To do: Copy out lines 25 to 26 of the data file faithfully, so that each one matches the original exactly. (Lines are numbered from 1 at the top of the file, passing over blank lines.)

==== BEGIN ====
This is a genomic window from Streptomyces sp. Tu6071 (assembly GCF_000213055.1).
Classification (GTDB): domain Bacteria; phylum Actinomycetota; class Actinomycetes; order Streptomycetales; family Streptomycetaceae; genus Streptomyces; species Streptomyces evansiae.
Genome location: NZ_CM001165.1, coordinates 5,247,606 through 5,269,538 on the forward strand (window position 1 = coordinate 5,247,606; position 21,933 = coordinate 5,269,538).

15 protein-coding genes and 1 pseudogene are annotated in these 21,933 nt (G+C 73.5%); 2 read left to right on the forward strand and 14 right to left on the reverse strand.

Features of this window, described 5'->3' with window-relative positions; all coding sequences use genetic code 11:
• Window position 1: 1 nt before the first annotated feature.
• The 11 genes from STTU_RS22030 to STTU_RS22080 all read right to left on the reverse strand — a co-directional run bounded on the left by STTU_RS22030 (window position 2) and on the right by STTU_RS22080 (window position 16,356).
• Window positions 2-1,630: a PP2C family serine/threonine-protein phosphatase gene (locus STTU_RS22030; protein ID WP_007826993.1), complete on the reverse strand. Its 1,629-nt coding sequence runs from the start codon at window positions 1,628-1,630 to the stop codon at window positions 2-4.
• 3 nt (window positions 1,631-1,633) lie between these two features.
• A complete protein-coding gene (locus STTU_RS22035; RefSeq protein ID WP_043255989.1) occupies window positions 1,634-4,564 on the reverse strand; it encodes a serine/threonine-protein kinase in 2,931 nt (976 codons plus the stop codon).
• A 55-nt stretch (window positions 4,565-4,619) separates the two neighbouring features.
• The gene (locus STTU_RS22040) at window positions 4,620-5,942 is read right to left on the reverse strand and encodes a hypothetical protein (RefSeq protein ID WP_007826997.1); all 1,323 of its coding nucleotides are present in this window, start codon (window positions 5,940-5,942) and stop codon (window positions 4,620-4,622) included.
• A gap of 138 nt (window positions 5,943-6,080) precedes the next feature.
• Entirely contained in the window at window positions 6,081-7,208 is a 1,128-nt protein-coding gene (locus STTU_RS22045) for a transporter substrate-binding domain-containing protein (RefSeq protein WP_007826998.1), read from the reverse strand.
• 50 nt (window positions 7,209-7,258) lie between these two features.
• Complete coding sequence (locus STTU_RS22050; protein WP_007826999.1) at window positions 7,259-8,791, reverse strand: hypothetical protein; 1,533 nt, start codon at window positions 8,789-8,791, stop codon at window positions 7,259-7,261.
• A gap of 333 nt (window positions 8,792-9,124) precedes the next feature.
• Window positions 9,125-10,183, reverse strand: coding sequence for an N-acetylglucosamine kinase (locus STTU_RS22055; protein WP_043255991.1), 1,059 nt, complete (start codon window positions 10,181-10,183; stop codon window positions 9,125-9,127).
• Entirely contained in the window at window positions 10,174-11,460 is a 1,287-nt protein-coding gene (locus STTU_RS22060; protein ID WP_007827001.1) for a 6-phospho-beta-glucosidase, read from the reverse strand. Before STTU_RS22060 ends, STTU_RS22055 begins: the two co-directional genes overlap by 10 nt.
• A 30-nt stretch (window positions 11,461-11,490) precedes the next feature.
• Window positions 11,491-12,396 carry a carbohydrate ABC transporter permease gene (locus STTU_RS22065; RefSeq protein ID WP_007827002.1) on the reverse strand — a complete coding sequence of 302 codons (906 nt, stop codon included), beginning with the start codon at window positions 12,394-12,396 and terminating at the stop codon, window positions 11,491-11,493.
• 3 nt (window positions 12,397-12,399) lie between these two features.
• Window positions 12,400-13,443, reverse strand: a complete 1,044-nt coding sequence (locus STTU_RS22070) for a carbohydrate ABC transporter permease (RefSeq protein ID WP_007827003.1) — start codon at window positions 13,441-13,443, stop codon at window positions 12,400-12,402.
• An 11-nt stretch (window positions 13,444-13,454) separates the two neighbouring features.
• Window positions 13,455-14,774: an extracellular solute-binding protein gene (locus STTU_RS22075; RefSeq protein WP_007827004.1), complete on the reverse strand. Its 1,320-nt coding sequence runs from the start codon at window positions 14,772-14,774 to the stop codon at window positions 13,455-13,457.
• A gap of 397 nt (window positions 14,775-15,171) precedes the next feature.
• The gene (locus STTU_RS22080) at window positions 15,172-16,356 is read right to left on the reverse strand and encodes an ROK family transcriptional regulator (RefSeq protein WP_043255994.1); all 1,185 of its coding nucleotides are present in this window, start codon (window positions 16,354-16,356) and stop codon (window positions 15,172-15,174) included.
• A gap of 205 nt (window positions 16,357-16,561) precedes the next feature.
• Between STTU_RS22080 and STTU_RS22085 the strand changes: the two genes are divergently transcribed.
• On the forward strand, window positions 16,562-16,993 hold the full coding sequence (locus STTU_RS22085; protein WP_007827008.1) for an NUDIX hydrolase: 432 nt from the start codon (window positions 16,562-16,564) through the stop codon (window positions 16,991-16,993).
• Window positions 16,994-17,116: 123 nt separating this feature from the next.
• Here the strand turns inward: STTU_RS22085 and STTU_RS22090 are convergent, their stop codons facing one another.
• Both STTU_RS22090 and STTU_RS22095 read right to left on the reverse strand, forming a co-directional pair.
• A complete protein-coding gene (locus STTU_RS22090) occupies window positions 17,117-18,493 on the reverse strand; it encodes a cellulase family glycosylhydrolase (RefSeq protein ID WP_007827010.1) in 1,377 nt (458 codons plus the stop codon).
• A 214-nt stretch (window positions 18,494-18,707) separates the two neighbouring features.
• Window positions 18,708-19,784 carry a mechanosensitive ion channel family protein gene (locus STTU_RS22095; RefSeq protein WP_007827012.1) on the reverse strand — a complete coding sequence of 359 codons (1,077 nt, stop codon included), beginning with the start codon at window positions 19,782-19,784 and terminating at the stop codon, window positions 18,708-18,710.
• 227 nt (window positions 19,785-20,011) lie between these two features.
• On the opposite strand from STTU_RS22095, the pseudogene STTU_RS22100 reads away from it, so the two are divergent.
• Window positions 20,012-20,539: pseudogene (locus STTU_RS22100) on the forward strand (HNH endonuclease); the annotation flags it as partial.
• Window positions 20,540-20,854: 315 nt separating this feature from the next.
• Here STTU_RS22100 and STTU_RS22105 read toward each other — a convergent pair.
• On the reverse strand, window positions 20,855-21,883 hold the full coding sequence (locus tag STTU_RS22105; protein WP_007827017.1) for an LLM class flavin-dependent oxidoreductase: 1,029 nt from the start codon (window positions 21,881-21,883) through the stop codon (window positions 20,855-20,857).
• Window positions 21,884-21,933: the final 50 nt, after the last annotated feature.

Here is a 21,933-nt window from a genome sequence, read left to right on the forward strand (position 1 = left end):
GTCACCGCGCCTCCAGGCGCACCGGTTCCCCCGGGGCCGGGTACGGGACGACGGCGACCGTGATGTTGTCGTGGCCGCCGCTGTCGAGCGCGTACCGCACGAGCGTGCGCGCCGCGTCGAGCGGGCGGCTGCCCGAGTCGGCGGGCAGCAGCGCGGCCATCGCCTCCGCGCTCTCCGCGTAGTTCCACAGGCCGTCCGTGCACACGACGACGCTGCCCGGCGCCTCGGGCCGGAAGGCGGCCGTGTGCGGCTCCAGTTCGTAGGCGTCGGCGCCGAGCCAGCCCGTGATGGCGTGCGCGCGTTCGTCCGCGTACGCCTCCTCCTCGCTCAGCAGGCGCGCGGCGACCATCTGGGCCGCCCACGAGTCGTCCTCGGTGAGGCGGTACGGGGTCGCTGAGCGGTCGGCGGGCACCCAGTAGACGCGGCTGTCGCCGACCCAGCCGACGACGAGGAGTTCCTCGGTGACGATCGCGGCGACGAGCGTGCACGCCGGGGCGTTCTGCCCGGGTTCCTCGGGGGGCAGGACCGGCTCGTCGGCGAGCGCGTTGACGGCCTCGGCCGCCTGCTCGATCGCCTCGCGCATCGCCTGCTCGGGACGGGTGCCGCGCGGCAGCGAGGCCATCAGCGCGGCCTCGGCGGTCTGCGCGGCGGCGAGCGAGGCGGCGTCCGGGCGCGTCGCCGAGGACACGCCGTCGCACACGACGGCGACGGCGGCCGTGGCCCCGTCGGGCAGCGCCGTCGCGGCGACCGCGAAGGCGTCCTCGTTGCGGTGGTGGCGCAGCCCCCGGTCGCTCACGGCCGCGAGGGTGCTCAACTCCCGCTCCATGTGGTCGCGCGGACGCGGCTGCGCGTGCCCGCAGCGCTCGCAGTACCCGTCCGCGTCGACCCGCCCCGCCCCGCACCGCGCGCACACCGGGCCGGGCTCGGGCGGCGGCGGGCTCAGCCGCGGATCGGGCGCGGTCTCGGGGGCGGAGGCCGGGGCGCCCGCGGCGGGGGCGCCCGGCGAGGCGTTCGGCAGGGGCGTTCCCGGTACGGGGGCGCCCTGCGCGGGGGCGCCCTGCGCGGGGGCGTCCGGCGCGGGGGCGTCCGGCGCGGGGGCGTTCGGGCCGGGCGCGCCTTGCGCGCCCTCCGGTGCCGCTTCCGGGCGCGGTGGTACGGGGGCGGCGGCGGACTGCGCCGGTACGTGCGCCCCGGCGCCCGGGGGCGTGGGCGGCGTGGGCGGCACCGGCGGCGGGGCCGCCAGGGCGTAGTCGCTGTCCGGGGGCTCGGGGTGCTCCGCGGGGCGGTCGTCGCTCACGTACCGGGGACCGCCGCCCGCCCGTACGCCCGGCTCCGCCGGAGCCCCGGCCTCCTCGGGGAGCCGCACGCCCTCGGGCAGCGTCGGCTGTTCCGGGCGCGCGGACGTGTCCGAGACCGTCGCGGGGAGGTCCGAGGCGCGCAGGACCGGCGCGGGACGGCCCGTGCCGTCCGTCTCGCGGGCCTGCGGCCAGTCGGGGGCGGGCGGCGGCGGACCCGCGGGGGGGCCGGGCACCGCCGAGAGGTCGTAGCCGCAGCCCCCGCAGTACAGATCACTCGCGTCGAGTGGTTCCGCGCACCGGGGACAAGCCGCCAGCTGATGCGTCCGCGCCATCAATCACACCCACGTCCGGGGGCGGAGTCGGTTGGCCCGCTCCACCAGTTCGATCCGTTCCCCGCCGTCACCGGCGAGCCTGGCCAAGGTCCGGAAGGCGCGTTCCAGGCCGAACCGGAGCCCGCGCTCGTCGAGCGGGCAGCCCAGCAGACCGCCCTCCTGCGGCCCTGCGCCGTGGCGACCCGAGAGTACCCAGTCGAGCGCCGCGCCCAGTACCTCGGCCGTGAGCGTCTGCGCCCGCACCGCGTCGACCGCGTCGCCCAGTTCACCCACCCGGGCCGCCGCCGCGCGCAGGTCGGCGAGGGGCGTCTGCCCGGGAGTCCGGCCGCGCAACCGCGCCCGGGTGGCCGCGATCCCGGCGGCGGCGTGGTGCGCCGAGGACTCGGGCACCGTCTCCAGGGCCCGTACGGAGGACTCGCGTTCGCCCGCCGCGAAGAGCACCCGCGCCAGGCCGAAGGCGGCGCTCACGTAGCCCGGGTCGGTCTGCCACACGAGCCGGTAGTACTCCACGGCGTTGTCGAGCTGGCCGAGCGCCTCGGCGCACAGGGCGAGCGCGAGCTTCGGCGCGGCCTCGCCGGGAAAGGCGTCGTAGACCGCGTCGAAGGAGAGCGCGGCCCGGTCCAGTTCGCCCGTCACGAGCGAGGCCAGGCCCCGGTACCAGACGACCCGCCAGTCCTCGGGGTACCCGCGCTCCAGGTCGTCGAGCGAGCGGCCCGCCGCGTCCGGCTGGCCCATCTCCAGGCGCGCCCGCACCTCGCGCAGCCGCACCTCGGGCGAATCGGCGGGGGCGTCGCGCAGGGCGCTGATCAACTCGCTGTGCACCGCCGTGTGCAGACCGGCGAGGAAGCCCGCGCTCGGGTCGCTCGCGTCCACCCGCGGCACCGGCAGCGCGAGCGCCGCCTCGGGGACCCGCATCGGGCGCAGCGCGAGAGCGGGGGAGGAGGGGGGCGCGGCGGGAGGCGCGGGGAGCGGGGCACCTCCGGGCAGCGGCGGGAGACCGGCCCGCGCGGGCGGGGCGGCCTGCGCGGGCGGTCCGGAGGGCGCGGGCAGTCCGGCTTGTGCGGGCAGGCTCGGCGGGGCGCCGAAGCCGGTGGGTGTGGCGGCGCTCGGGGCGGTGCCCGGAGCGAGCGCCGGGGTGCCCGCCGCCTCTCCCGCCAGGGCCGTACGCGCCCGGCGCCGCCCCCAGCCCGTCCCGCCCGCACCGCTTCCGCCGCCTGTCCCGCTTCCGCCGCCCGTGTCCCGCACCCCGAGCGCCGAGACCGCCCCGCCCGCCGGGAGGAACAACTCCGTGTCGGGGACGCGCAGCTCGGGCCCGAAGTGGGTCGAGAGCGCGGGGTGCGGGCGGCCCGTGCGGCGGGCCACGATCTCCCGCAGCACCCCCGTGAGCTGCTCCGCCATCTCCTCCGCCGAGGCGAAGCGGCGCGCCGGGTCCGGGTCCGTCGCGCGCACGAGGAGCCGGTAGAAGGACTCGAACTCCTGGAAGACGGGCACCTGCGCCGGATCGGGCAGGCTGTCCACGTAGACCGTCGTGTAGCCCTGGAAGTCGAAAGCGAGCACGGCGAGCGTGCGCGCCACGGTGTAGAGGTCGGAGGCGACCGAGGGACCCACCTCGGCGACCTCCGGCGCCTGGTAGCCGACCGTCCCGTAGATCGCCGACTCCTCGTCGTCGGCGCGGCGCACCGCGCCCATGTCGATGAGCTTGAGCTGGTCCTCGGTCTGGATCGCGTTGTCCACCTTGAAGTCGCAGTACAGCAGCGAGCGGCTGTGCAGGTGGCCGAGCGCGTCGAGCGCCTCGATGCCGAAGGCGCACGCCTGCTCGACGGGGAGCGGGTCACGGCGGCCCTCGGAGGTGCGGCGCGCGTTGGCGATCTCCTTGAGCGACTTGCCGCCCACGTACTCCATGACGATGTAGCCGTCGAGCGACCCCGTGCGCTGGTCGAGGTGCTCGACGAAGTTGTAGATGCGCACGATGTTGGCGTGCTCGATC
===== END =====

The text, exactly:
• Window positions 13,455-14,774: an extracellular solute-binding protein gene (locus STTU_RS22075; RefSeq protein WP_007827004.1), complete on the reverse strand. Its 1,320-nt coding sequence runs from the start codon at window positions 14,772-14,774 to the stop codon at window positions 13,455-13,457.
• A gap of 397 nt (window positions 14,775-15,171) precedes the next feature.